As the President of Ireland signed the bill repealing the country’s life-affirming Eighth Amendment, pro-lifers lamented it as a “sad day for human rights”.
President Michael D Higgins signed the Thirty-Sixth Amendment Of the Constitution Bill 2018 on Tuesday, thus formally deleting the Eighth Amendment, which had guaranteed the right to life of the unborn and the equal right to life of the mother.
“Today is a day to remember all the lives saved by the Eight Amendment and all the people who are alive today because of it. But it’s also a sad day for human rights as a vital life-saving human rights provision of the Constitution has been removed,” Dr Ruth Cullen, spokesperson for the Pro Life Campaign, told The Catholic Universe.
The Irish electorate voted to repeal the Eighth Amendment in May’s referendum, with just under 67 per cent voting in favour of repeal.
“What will come in its place, wide-ranging abortion, is far from progressive and compassionate as those who campaigned for repeal claim it will be,” said Dr Cullen. “I am confident that a day will come in the not too distant future when people reflect on what has happened and regret the fact that we as a society have opened the door to the greatest injustice and discrimination of our time, namely legalised abortion, which targets and ends the lives of innocent and defenceless unborn babies.”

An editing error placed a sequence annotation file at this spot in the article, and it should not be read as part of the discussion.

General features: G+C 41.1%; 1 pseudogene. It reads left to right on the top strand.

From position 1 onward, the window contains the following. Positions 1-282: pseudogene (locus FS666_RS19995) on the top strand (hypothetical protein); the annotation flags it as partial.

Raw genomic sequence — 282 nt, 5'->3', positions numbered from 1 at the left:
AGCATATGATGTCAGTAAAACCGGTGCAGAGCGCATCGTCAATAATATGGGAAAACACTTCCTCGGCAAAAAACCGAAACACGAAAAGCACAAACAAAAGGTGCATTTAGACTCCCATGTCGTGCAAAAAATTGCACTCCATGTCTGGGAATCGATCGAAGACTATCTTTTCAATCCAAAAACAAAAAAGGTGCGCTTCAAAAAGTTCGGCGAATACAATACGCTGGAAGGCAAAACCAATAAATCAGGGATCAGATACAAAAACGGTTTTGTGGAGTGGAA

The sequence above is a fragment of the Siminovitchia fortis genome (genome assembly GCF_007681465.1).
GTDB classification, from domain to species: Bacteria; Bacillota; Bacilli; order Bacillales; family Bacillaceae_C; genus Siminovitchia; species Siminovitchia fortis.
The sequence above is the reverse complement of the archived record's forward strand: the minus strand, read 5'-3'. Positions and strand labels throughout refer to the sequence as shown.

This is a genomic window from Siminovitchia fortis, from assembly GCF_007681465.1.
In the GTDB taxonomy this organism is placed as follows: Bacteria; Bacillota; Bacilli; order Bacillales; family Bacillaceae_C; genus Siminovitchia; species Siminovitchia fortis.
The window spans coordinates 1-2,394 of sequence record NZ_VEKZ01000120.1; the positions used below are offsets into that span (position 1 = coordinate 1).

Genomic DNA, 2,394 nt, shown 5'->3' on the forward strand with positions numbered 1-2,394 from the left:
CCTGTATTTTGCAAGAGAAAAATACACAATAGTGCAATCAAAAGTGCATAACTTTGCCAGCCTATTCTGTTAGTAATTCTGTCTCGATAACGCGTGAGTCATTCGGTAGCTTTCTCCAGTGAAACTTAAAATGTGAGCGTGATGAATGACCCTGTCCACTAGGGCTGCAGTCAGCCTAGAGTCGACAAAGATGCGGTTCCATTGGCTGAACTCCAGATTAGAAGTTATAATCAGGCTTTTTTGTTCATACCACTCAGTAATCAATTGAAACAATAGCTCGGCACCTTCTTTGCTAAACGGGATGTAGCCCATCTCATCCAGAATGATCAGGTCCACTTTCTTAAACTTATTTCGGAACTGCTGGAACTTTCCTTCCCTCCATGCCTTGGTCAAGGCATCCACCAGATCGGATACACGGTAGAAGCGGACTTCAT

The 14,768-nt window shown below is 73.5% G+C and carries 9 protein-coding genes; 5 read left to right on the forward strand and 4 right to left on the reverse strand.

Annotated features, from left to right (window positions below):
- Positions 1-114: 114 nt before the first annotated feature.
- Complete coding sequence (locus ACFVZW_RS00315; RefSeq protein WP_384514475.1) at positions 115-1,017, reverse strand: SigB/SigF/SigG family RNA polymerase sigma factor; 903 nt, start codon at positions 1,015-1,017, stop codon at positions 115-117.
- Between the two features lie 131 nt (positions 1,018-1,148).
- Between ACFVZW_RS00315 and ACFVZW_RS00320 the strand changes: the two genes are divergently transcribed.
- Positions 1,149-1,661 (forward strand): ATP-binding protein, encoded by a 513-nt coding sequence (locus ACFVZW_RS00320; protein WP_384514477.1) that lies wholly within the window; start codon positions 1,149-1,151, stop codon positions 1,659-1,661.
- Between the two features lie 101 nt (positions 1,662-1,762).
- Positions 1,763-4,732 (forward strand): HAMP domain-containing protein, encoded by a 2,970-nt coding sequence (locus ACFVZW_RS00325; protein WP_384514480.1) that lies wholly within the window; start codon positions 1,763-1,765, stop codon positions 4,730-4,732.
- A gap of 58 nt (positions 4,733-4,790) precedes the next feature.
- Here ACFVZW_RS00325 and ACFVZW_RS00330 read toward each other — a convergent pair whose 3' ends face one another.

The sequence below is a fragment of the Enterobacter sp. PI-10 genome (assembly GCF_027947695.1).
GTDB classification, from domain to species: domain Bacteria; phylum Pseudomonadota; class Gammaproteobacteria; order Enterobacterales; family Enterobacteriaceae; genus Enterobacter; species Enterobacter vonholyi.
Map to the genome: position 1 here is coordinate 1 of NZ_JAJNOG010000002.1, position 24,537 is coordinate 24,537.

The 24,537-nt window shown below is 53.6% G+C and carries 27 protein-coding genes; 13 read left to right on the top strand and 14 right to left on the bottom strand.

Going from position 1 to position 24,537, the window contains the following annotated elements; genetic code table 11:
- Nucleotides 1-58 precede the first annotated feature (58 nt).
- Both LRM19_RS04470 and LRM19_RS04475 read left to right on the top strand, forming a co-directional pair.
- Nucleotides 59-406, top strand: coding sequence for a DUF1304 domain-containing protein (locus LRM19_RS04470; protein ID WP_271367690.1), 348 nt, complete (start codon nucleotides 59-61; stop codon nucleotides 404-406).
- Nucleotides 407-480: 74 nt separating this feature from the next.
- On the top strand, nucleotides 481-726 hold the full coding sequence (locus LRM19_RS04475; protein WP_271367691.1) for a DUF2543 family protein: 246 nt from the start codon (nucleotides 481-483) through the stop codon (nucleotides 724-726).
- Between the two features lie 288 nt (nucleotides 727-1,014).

The Eighth Amendment Of The Constitution Act was effected after a referendum in 1983 which asked Irish people to vote on Ireland’s abortion laws. It passed with a 67 per cent majority.
The amendment read at the time: ‘The State acknowledges the right to life of the unborn and, with due regard to the equal right to life of the mother.’
Abortion was previously a criminal offence in Ireland under the Offences Against the Person Act 1861.
Minister for Health Simon Harris has indicated the government will aim to introduce legislation providing for abortion by the beginning of 2019 at the latest.
Picture: Pro-life demonstrators from Stand up for Life campaign in Merrion Square, Dublin, for the retention of the Eighth Amendment of the Irish Constitution in the lead-up to May’s referendum. (Niall Carson/PA).